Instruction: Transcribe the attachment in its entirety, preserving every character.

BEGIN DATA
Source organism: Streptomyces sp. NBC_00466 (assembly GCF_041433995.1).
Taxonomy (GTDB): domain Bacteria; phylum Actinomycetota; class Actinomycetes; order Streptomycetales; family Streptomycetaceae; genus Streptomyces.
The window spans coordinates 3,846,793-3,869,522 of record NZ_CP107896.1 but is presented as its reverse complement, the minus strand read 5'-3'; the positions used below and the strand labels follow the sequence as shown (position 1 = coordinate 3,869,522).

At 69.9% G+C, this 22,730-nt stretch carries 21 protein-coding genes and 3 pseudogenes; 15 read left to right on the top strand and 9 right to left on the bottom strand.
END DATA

Source organism: Streptomyces sp. NBC_00466 (assembly GCF_041433995.1).
Taxonomy (GTDB): domain Bacteria; phylum Actinomycetota; class Actinomycetes; order Streptomycetales; family Streptomycetaceae; genus Streptomyces.
The window spans coordinates 3,846,793-3,869,522 of record NZ_CP107896.1 but is presented as its reverse complement, the minus strand read 5'-3'; the positions used below and the strand labels follow the sequence as shown (position 1 = coordinate 3,869,522).

At 69.9% G+C, this 22,730-nt stretch carries 21 protein-coding genes and 3 pseudogenes; 15 read left to right on the top strand and 9 right to left on the bottom strand.